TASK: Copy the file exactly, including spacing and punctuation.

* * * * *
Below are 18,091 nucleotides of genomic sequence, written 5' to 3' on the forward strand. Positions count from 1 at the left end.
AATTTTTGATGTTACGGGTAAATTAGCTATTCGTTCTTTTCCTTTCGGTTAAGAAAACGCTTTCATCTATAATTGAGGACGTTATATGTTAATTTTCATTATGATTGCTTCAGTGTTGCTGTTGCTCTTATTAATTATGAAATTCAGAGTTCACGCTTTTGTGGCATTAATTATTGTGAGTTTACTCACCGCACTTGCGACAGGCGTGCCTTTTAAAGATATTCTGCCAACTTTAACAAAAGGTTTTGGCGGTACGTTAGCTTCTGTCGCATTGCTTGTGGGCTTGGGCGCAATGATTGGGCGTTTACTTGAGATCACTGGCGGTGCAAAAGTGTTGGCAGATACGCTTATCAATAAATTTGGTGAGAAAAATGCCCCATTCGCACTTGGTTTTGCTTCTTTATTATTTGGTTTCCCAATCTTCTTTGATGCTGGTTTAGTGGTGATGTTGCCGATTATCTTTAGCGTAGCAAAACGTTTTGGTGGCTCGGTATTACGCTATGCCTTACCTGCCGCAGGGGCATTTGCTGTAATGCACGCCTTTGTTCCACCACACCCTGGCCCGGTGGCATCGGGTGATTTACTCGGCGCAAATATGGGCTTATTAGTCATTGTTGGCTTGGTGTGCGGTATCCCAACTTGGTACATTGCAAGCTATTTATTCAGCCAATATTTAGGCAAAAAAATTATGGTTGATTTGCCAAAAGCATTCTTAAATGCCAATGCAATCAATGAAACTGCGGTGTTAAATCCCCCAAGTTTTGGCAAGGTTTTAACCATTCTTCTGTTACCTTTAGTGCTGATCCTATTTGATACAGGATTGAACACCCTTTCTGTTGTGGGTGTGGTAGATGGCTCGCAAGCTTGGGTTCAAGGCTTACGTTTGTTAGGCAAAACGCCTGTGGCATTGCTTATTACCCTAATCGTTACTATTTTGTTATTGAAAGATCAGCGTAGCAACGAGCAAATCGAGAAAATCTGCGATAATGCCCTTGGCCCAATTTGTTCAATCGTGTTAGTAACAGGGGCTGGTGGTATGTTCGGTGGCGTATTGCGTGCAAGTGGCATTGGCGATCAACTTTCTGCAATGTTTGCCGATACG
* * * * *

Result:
Below are 18,091 nucleotides of genomic sequence, written 5' to 3' on the forward strand. Positions count from 1 at the left end.
AATTTTTGATGTTACGGGTAAATTAGCTATTCGTTCTTTTCCTTTCGGTTAAGAAAACGCTTTCATCTATAATTGAGGACGTTATATGTTAATTTTCATTATGATTGCTTCAGTGTTGCTGTTGCTCTTATTAATTATGAAATTCAGAGTTCACGCTTTTGTGGCATTAATTATTGTGAGTTTACTCACCGCACTTGCGACAGGCGTGCCTTTTAAAGATATTCTGCCAACTTTAACAAAAGGTTTTGGCGGTACGTTAGCTTCTGTCGCATTGCTTGTGGGCTTGGGCGCAATGATTGGGCGTTTACTTGAGATCACTGGCGGTGCAAAAGTGTTGGCAGATACGCTTATCAATAAATTTGGTGAGAAAAATGCCCCATTCGCACTTGGTTTTGCTTCTTTATTATTTGGTTTCCCAATCTTCTTTGATGCTGGTTTAGTGGTGATGTTGCCGATTATCTTTAGCGTAGCAAAACGTTTTGGTGGCTCGGTATTACGCTATGCCTTACCTGCCGCAGGGGCATTTGCTGTAATGCACGCCTTTGTTCCACCACACCCTGGCCCGGTGGCATCGGGTGATTTACTCGGCGCAAATATGGGCTTATTAGTCATTGTTGGCTTGGTGTGCGGTATCCCAACTTGGTACATTGCAAGCTATTTATTCAGCCAATATTTAGGCAAAAAAATTATGGTTGATTTGCCAAAAGCATTCTTAAATGCCAATGCAATCAATGAAACTGCGGTGTTAAATCCCCCAAGTTTTGGCAAGGTTTTAACCATTCTTCTGTTACCTTTAGTGCTGATCCTATTTGATACAGGATTGAACACCCTTTCTGTTGTGGGTGTGGTAGATGGCTCGCAAGCTTGGGTTCAAGGCTTACGTTTGTTAGGCAAAACGCCTGTGGCATTGCTTATTACCCTAATCGTTACTATTTTGTTATTGAAAGATCAGCGTAGCAACGAGCAAATCGAGAAAATCTGCGATAATGCCCTTGGCCCAATTTGTTCAATCGTGTTAGTAACAGGGGCTGGTGGTATGTTCGGTGGCGTATTGCGTGCAAGTGGCATTGGCGATCAACTTTCTGCAATGTTTGCCGATACG